Tyler: I recently spoke to a group of MBA students at Rotman about Analytics and how it can be used to inspire creative thinking. I started by suggesting that Big Data has promised all of us more clarity – but in fact, in a lot of ways it has caused more confusion, and is often being modeled to validate personal agendas. What I try to stress is that, if you look at the definition of Analytics – ‘finding trends in data’, what is really important is that data scientists and analysts are driving the discussions. Or, at a minimum you know how to manage, handle, read, and model data, limiting bias. In short, it is very important, and not only to identify successes but also to deliver insights that can be turned into action.
Andrea: One thing I find interesting about your background is that you started your own brewery. Can you tell me about what that experience was like and what it taught you about digital marketing? Do you still have the brewery?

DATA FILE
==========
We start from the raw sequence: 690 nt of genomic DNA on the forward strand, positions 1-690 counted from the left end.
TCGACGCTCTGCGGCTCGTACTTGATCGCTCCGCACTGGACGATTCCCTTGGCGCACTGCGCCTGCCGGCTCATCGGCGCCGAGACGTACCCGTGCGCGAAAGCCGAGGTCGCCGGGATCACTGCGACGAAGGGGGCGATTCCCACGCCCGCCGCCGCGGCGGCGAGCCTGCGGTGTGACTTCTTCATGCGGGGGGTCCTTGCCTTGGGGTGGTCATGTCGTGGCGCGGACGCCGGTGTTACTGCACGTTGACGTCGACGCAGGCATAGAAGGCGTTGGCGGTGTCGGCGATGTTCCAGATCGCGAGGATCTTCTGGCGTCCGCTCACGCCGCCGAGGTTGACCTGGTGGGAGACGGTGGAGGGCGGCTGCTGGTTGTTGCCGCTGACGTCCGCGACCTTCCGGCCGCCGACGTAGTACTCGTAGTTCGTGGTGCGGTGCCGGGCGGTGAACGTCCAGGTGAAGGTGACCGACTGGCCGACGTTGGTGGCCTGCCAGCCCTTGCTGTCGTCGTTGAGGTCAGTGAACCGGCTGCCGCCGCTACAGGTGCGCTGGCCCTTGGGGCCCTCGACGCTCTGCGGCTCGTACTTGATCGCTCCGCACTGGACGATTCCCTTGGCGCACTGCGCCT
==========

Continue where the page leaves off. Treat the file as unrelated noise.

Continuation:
Tyler: I wanted to start a brewery for several reasons. One is that I love beer. Though admittedly I’m not at the top end of beer-nerdom, I appreciate fresh, local beer.
Secondly, we really needed to invest in something at FIRE, and I wanted that to be a product. It would take us from being services-based to a product-based business (the thing to note here is that we would have customers, not clients). During a visioning session we tossed around building some software – perhaps automating out some aspect of marketing or business planning – but I remember driving home afterward and thinking, ‘we should just open a brewery. It will likely be the same effort and costs as building some piece of software. And it sells itself!’ At that time, the east end of Toronto was extremely underserved by craft breweries.